6 Best Black Trombone Players You Should Know

black trombone players
Written by Corey Morgan

Here is a list of the Best black trombone players:

  1. J. Johnson
  2. Slide Hampton
  3. Wycliffe Gordon
  4. Curtis Fuller
  5. Delfeayo Marsalis
  6. Fred Wesley

There are many talented black trombone players out there, but only a select few make it into the history books. In this blog post, we will be discussing 6 of the most accomplished and well-known black trombone players who have made a name for themselves in the music world. Whether you are a beginner or an experienced player, these musicians will inspire you to reach new heights with your playing!

  1. J. Johnson

One of the most influential black trombonists in history is J.J. Johnson. He was born in 1924 and started playing the trombone at a young age. He quickly became one of the most sought-after jazz musicians in the world, and played with some of the biggest names in the industry. He is considered to be one of the fathers of modern jazz, and has inspired countless other musicians over the years.

J. Johnson was born in Indianapolis, Indiana on January 22nd 1924. His father died when he was just one-year-old so his mother moved them to Detroit where she worked at an auto factory during the great depression era. He started playing trombone at age ten after seeing Louis Armstrong perform live for the first time, which inspired him to dedicate himself fully towards becoming a professional musician like his idol Lousi Armstrong!

In August 1941 Johnson joined Earl Hines’s band and stayed there through 1942-43 before leaving again due to contractual issues with Blue Note Records over royalties owed by earl hine’s bandmates who had recently signed their own deal with another label (they did not want to share the royalties with JJ).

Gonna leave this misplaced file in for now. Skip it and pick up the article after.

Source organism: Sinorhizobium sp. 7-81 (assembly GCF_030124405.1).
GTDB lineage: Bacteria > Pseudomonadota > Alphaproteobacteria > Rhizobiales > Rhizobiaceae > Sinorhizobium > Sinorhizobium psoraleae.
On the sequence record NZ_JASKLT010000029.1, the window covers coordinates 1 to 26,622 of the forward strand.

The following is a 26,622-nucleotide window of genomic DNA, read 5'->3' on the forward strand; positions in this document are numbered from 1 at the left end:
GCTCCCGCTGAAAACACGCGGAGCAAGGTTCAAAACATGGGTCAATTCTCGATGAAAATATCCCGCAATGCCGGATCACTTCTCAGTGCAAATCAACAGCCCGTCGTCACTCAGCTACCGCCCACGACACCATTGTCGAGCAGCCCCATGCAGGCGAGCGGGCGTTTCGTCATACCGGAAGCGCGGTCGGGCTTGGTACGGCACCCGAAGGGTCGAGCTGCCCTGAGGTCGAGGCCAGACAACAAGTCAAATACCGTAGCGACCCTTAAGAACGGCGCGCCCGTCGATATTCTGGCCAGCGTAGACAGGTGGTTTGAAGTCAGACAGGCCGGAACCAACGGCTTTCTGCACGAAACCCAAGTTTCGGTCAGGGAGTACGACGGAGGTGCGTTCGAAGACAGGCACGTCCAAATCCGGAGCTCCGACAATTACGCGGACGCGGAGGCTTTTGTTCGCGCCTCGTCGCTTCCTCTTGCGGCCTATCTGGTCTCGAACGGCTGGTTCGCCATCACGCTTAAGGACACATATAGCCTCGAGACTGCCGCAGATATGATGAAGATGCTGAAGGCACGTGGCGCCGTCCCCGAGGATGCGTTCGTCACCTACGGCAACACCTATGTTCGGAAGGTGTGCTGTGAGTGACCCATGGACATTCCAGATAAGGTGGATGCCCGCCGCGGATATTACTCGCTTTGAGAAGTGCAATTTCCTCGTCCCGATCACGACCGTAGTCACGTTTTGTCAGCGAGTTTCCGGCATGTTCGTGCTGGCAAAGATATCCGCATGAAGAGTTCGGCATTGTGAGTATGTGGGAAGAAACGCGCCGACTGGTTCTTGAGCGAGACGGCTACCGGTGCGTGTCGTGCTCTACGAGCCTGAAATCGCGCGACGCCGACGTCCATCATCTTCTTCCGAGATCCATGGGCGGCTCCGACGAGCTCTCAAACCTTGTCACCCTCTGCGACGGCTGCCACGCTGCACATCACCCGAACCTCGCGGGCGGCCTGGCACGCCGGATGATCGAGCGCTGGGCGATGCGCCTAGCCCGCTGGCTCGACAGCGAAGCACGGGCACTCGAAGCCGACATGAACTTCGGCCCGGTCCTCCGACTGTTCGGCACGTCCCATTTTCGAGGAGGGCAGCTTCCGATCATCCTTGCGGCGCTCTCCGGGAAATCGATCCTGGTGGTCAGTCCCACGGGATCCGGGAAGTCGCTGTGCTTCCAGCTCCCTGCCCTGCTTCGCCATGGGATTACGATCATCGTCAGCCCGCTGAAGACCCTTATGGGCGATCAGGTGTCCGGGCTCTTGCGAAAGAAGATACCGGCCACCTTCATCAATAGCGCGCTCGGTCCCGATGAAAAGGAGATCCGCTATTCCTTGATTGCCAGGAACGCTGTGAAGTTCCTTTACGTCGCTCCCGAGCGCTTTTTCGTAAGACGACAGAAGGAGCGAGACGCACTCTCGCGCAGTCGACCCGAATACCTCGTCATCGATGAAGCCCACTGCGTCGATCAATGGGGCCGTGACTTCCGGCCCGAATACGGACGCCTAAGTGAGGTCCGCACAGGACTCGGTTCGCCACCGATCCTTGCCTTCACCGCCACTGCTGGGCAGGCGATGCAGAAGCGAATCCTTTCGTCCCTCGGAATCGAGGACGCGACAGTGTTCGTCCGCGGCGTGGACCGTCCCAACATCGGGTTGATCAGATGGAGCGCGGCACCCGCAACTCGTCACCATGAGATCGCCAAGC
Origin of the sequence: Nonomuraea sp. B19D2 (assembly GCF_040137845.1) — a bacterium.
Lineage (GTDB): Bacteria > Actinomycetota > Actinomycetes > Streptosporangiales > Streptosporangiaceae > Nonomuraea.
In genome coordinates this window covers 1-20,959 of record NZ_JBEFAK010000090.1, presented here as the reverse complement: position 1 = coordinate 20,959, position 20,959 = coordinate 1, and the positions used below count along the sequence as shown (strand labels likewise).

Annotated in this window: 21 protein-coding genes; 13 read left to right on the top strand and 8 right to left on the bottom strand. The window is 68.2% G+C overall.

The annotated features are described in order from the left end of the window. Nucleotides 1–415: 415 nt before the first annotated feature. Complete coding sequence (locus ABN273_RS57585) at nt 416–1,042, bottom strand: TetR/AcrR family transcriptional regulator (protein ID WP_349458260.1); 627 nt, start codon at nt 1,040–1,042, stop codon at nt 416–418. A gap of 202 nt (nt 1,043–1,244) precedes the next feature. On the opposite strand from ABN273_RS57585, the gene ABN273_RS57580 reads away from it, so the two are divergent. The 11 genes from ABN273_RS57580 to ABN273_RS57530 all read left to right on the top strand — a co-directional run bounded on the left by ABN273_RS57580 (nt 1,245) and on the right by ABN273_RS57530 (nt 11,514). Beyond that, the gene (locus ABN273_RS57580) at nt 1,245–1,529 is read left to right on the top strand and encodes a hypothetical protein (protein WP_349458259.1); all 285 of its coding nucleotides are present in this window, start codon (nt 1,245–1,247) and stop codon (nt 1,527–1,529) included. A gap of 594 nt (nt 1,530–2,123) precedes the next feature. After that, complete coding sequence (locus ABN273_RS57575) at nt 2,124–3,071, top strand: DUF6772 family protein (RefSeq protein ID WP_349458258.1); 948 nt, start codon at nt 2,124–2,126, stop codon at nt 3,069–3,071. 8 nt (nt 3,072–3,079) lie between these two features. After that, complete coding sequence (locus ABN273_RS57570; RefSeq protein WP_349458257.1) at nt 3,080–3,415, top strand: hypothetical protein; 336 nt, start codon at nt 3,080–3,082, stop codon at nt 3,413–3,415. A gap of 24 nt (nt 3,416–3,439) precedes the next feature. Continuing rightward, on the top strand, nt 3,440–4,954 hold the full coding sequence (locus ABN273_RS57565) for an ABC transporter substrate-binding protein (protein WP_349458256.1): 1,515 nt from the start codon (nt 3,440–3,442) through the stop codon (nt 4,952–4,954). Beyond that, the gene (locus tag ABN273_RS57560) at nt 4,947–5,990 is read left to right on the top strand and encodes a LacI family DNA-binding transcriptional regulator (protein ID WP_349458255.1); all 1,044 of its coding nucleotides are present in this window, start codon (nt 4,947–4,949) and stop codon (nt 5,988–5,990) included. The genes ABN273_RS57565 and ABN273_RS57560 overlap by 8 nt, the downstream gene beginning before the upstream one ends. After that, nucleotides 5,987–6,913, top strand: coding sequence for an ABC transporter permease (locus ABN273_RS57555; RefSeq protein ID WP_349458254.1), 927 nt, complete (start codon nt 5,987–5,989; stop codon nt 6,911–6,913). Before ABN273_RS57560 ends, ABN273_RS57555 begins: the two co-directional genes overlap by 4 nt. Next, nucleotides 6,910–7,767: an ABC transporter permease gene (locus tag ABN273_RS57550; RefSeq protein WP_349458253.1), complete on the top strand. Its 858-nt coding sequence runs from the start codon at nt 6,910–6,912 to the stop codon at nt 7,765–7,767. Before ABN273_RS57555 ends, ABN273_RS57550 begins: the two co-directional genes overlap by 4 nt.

In 1944, Johnson signed with Decca Records as a leader and released his debut album “The Eminent J.J. Johnson” which was critically acclaimed and set the tone for all future releases to come. After that he went on to record over 60 albums in his lifetime! He toured extensively throughout Europe, Asia, and the Americas playing at some of the most prestigious venues and clubs in history.

Fellow trombonist Slide Hampton once said of JJ, “He’s the only one who ever played like a horn. He didn’t play like a trombone; he played like a trumpet or saxophone.”

JJ Johnson was known for his lyrical and melodic playing style which often incorporated advanced harmonies and dissonances. His influence on jazz music is undeniable, and he is considered to be one of the most important figures in the history of the genre. He passed away in Los Angeles, CA on February 4th 2001 at age 77. There is no doubt that J.J. Johnson will forever be remembered as one of the greatest black trombonists of all time!

  1. Slide Hampton

Slide Hampton is a jazz trombonist, arranger, and composer who has played music for over 60 years. He started playing the trombone when he was in middle school and hasn’t stopped since. He has also released over 30 albums as a bandleader. Hampton is a master of the trombone and is known for his unique sound and improvisational skills. He is a true icon of jazz and one of the most respected musicians in the industry.

Some of Slide’s most notable contributions to the jazz community have come as a composer. He wrote “A Night in Tunisia,” one of the most popular jazz standards of all time, and has written music for Broadway plays such as Tío Pepe.

In 2013, Slide was honored with a National Endowment for the Arts Jazz Masters Fellowship- one of the most prestigious awards in jazz music. This award is given to individuals who have made significant contributions to the field of jazz music and its culture.